Hippocampal conjunctive encoding, storage, and recall: Avoiding a trade-off
Version of Record online: 13 OCT 2004
Copyright © 1994 Wiley-Liss, Inc.
Volume 4, Issue 6, pages 661–682, December 1994
How to Cite
O'Reilly, R. C. and McClelland, J. L. (1994), Hippocampal conjunctive encoding, storage, and recall: Avoiding a trade-off. Hippocampus, 4: 661–682. doi: 10.1002/hipo.450040605
- Issue online: 13 OCT 2004
- Version of Record online: 13 OCT 2004
- mathematical models;
- pattern separation;
- pattern completion;
- computer simulation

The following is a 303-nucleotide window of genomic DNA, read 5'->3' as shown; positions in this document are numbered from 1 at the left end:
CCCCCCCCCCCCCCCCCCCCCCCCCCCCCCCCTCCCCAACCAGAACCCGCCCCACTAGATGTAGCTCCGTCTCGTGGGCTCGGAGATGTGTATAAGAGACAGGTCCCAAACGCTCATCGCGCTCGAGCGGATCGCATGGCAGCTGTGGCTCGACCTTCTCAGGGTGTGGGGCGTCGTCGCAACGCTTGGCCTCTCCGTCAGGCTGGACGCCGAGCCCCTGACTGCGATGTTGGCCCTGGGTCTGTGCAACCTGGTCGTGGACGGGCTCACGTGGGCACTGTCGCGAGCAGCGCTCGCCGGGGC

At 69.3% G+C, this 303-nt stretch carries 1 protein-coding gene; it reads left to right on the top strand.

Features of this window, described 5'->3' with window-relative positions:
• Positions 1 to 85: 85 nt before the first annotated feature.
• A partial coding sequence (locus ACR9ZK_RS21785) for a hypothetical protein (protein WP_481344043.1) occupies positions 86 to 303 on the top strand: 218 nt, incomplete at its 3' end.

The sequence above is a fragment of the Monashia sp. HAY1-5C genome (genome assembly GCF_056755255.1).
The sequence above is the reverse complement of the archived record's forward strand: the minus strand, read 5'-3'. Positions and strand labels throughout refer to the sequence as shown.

The hippocampus and related structures are thought to be capable of (1) representing cortical activity in a way that minimizes overlap of the representations assigned to different cortical patterns (pattern separation); and (2) modifying synaptic connections so that these representations can later be reinstated from partial or noisy versions of the cortical activity pattern that was present at the time of storage (pattern completion). We point out that there is a trade-off between pattern separation and completion and propose that the unique anatomical and physiological properties of the hippocampus might serve to minimize this trade-off. We use analytical methods to determine quantitative estimates of both separation and completion for specified parameterized models of the hippocampus. These estimates are then used to evaluate the role of various properties and of the hippocampus, such as the activity levels seen in different hippocampal regions, synaptic potentiation and depression, the multi-layer connectivity of the system, and the relatively focused and strong mossy fiber projections. This analysis is focused on the feedforward pathways from the entorhinal cortex (EC) to the dentate gyrus (DG) and region CA3. Among our results are the following: (1) Hebbian synaptic modification (LTP) facilitates completion but reduces separation, unless the strengths of synapses from inactive presynaptic units to active postsynaptic units are reduced (LTD). (2) Multiple layers, as in EC to DG to CA3, allow the compounding of pattern separation, but not pattern completion. (3) The variance of the input signal carried by the mossy fibers is important for separation, not the raw strength, which may explain why the mossy fiber inputs are few and relatively strong, rather than many and relatively weak like the other hippocampal pathways. (4) The EC projects to CA3 both directly and indirectly via the DG, which suggests that the two-stage pathway may dominate during pattern separation and the one-stage pathway may dominate during completion; methods the hippocampus may use to enhance this effect are discussed. © 1994 Wiley-Liss, Inc.